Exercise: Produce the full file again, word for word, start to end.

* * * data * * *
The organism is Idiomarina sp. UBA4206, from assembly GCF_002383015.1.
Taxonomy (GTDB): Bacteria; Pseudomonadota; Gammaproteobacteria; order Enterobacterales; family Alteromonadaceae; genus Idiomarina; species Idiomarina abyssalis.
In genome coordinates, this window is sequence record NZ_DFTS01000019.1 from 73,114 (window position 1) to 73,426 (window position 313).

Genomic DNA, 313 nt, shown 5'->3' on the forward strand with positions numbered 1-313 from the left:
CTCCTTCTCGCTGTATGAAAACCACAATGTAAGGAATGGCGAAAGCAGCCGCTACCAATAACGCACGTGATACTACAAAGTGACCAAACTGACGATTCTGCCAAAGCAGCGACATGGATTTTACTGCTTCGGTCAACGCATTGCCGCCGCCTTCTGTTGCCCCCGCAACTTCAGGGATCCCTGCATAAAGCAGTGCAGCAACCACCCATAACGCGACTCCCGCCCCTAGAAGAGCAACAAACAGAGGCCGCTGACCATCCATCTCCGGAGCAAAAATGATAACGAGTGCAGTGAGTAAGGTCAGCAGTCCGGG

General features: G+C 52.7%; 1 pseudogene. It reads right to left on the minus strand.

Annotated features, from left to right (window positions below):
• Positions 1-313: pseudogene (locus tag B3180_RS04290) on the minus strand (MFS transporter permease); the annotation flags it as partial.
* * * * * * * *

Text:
The organism is Idiomarina sp. UBA4206, from assembly GCF_002383015.1.
Taxonomy (GTDB): Bacteria; Pseudomonadota; Gammaproteobacteria; order Enterobacterales; family Alteromonadaceae; genus Idiomarina; species Idiomarina abyssalis.
In genome coordinates, this window is sequence record NZ_DFTS01000019.1 from 73,114 (window position 1) to 73,426 (window position 313).

Genomic DNA, 313 nt, shown 5'->3' on the forward strand with positions numbered 1-313 from the left:
CTCCTTCTCGCTGTATGAAAACCACAATGTAAGGAATGGCGAAAGCAGCCGCTACCAATAACGCACGTGATACTACAAAGTGACCAAACTGACGATTCTGCCAAAGCAGCGACATGGATTTTACTGCTTCGGTCAACGCATTGCCGCCGCCTTCTGTTGCCCCCGCAACTTCAGGGATCCCTGCATAAAGCAGTGCAGCAACCACCCATAACGCGACTCCCGCCCCTAGAAGAGCAACAAACAGAGGCCGCTGACCATCCATCTCCGGAGCAAAAATGATAACGAGTGCAGTGAGTAAGGTCAGCAGTCCGGG

General features: G+C 52.7%; 1 pseudogene. It reads right to left on the minus strand.

Annotated features, from left to right (window positions below):
• Positions 1-313: pseudogene (locus tag B3180_RS04290) on the minus strand (MFS transporter permease); the annotation flags it as partial.